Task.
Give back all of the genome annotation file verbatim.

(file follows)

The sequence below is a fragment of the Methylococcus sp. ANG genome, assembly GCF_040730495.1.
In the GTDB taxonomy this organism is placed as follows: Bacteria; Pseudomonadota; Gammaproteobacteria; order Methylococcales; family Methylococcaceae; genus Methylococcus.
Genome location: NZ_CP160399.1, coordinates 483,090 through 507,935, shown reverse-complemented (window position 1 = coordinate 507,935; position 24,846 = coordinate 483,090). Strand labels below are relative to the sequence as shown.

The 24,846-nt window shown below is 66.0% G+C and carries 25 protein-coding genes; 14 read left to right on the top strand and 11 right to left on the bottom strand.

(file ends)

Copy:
The sequence below is a fragment of the Methylococcus sp. ANG genome, assembly GCF_040730495.1.
In the GTDB taxonomy this organism is placed as follows: Bacteria; Pseudomonadota; Gammaproteobacteria; order Methylococcales; family Methylococcaceae; genus Methylococcus.
Genome location: NZ_CP160399.1, coordinates 483,090 through 507,935, shown reverse-complemented (window position 1 = coordinate 507,935; position 24,846 = coordinate 483,090). Strand labels below are relative to the sequence as shown.

The 24,846-nt window shown below is 66.0% G+C and carries 25 protein-coding genes; 14 read left to right on the top strand and 11 right to left on the bottom strand.